For those who may have eagerly anticipated this I apologize for the delay.
Part 2 of the blog covers some activities in the Gulf an on the East Coast.
The Port of Houston was closed for several days after Hurricane Harvey and both it and Houston itself did not suffer damage from sea rise or storm surge because they are located several miles inland from the Gulf of Mexico. Houston’s flooding was caused by heavy rainfall which resulted in significant “shoaling” (become shallow) with silt being deposited in the Port Channel. The channel and therefor the port was closed for several days while dredges removed it.
Galveston however is right on the Gulf of Mexico. The Houston Chronicle notes a Texas A&M report that if a hurricane like 2017’s Irma hit Galveston head on the property damage could be at least $31 billion just for residential property. Damage to the port and commercial property was not estimated. After Hurricane Ike (2008) hit the area Professor William Merrill suggested that a 17 foot high barrier about 60 miles long from Galveston Island to Bolivar Peninsula <map> similar to projects built in the Netherlands (The Oosterscheldekering Dam would reduce the damage from a storm surge to, about $6 billion – a reduction of more than 80 percent. The estimated cost of $12 billion would pay for itself after one event. There was interest in looking at the feasibility but the financial crisis made any kind of expenditure impossible.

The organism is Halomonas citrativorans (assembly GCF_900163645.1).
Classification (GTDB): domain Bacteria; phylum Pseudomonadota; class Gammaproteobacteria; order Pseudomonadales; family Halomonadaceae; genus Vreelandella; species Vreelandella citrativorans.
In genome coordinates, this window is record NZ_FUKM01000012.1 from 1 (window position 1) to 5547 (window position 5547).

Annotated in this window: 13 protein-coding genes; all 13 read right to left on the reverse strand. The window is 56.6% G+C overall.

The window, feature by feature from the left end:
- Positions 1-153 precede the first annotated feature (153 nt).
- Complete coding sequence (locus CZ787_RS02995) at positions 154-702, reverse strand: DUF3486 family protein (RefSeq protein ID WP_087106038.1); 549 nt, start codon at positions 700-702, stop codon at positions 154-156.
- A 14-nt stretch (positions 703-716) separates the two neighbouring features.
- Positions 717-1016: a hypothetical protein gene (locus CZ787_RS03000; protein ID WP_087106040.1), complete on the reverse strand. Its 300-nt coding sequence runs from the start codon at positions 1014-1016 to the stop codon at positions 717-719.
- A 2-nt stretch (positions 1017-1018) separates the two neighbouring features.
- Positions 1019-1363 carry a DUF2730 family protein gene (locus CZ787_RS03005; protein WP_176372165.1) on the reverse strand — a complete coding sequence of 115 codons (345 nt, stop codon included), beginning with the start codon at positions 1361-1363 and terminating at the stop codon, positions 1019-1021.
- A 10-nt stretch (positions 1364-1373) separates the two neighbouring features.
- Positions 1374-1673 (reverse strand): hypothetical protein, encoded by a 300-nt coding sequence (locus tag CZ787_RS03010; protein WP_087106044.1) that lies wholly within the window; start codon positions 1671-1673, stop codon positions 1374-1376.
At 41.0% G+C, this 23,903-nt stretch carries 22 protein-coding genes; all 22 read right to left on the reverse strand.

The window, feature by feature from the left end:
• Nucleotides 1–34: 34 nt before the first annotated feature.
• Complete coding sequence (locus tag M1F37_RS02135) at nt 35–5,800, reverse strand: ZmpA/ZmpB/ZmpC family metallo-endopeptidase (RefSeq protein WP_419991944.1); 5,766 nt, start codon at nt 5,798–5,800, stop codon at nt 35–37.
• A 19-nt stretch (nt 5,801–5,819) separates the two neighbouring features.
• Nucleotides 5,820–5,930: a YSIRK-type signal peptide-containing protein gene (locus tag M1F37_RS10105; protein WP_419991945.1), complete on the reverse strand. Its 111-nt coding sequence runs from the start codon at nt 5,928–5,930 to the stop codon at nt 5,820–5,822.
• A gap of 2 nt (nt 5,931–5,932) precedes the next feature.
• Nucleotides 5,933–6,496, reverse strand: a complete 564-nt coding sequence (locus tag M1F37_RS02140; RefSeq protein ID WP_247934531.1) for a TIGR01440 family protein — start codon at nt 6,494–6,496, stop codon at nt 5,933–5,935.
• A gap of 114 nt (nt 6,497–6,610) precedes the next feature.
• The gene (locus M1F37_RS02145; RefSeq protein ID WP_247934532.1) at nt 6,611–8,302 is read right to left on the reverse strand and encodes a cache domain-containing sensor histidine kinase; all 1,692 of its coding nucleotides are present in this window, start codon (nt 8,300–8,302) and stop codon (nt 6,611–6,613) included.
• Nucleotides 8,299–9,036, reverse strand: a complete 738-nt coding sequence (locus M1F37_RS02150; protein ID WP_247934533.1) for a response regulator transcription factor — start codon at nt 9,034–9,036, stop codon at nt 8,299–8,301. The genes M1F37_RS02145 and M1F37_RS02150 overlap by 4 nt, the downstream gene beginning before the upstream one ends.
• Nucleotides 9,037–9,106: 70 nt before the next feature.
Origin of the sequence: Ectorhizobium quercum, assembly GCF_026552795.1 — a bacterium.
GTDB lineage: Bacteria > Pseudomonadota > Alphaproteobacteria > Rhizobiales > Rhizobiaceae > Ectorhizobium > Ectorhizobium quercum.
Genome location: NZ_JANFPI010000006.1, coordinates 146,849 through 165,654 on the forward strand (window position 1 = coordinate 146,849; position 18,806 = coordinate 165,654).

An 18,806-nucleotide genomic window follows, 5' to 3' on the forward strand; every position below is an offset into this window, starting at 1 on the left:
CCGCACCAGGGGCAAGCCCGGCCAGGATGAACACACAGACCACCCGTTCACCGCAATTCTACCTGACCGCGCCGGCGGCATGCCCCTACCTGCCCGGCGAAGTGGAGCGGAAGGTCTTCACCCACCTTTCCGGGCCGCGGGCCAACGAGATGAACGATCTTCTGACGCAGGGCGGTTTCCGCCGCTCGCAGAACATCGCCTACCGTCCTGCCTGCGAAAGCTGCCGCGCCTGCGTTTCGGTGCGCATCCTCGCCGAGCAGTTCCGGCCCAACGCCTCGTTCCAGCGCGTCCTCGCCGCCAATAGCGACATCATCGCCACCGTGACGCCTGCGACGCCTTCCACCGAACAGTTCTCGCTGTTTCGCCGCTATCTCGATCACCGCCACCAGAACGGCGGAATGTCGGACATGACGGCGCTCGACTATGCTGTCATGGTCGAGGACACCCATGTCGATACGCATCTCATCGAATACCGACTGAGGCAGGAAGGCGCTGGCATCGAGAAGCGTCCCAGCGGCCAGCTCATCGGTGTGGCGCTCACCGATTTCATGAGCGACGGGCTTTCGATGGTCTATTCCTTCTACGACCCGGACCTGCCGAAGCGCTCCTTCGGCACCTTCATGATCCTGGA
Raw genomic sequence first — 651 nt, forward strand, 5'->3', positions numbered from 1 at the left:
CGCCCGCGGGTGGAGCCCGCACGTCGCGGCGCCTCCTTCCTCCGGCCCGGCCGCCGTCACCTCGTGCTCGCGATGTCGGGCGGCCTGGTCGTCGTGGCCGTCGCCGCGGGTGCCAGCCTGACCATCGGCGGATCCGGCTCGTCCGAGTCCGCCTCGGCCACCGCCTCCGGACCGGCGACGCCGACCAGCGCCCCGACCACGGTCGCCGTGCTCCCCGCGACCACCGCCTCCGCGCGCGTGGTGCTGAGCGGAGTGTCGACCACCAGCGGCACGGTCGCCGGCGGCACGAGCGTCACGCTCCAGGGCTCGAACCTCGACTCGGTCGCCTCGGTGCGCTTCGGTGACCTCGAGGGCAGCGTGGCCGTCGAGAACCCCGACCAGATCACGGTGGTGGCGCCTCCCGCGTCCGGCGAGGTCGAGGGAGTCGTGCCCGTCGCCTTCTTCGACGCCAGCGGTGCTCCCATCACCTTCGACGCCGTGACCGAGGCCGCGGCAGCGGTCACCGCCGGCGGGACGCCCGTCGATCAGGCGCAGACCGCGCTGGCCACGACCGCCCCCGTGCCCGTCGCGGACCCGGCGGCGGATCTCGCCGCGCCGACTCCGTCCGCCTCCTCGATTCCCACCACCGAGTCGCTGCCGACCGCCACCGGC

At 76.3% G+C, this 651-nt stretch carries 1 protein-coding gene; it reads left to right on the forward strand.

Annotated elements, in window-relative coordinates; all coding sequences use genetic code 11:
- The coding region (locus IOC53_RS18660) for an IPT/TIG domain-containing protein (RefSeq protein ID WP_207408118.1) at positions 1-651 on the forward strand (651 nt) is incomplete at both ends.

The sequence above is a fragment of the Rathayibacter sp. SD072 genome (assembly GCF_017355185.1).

After this past Hurricane season they might have a better chance. State officials asked for the money to be included in post-Harvey Federal disaster assistance. That didn’t happen and it’s not likely that the cost would be included in the overall spending fund Congress has to pass. However it might get into the Infrastructure Program. The Tribune article quotes local U.S. Representative Andy Weber is quoted saying “This is foolish for us to just keep paying for these disasters over and over and over again How about something to prevent this from happening on the next go around?” The Texas General Land Office and the Army Corp of Engineers are doing a joint study which is expected to generate possible construction recommendations by this summer.
According to the World Digital Library more than 450 recorded tropical storms and hurricanes have reached Florida’s shores since European exploration began, more than any other state.
Miami is the fourth largest city on the Atlantic seaboard behind New York, Baltimore and Washington DC (Chesapeake Bay is open to the ocean). Parts of it, particularly Miami Beach, are subject to daytime flooding at high tides About 2,000 homes are constantly at risk from just tidal flooding and 5,000 from a Category 1 hurricane. . Sea level rise and flooding risks will worsen over the next decade.